In these conditions, it seems that one has every reason to suppose that the Spanish Chapel was not in fact, otherwise than in name, anything other than the Jewish «House of Life» and that all persons buried there were, according to all probability, the Crypto - Jews.  The priest of the church was up to a certain point, apparently, in connivance with them; and even as regards this the suspicion of Judaism bordered on the certainty obtaining from it, even without living in its parish, of certificates of irreproachable orthodoxy 3.

Beside the Jewish group clearly represented by the family Delgado, there were other Spanish and Portuguese merchants of marrano origin who were in appearance indifferent to Judaism.  Some of them mocked openly for following the traditions of their fathers - it is against one of them that Isaac Lupercio, of Smyrne, wrote his controversial work on the seventy

1.  Bulletin, VI, 444;  ++XVI, 74;  ++Farin, VI, 186-191.

2.  Bulletin, ++XIII, 184-7.

3.  V. infra.  Piece F.

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weeks of Daniel which was published at Bàle (?  ) in 1658 1.  Others members of the Portuguese and Spanish colony were Old - Christians of an orthodoxy that was not suspicious, whilst amongst their compatriots who could not praise their religion, some, of conviction, it is interesting to note, behaved as zealous Christians.  They had a priest of their country to provide to their spiritual needs, as well as a physician, a certain doctor Leva, to nurse their body. Between these two elements, there was no question of friendship.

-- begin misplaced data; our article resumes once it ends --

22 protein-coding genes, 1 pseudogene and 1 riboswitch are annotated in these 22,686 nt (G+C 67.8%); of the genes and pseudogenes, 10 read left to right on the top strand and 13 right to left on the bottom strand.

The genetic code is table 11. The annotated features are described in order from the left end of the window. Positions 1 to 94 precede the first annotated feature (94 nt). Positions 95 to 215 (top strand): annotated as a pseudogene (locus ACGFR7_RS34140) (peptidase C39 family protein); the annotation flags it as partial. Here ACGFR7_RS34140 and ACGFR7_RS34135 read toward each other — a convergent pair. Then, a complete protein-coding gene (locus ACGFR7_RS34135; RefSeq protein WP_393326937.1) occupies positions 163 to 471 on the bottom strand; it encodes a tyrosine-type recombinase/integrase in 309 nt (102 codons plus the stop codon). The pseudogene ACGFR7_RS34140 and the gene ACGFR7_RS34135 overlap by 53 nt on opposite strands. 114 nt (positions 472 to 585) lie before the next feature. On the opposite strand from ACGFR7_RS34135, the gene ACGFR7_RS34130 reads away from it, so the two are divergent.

The uneasiness had been brewing for many years, to judge from some of the violence of the quarrel that burst in to the open in 1632 in the Portuguese colony of Rouen.  Diego Oliveira, commonly known as the «sindicario» and father of a numerous family, desired to obtain from the King letters of naturalization — this jealously kept privilege that would have obtained for them all of the commercial citizen rights of Rouen.  For this purpose, it was necessary for him to obtain good conduct certificates, especially concerning religion.  It seems that he addressed himself, quite naturally, to a poor Spanish priest of the diocese of Léon, who was found then in the city, living on subsidies of his rich compatriots, named  Diego Cisneros:  «a truly pious and knowledgeable man, directed by the zeal of God against Jews more than one can express» as [well as] speaks one of his admirers.  It seems that he has refused to render this service, advancing that Oliveira was an apostate of the Holy Catholic faith.  Oliveira defended himself with some indignation and summoned Cisneros to make public reparation.  The priest refused and reiterated his accusation against Oliveira, denouncing him at the Ecclesiastical Court as a heretical judaizer, advancing in an unequivocal manner that he was circumcised.  

Neither threats, nor presents would induce him to retract the accusation.  Two of his compatriots, to the general astonishment, had to become guarantors for all costs.  As a result, it was reported that he acted hand in the hand with the Inquisition of Spain, who hoped that events of Rouen would give it 

1.  In Spanish, not Latin, as asserts Kayserling, Biblioteca, p. 64-5 and J.  E., VIII, 209.  The author speaks of the recent Auto de Lima and mentions that its adversary has lived in Spain, in Portugal and the Indies.  The name of the place of impression Basilia is perhaps fictitious.

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the right to proceed to the general confiscation of the properties left on the other side of Pyrenees.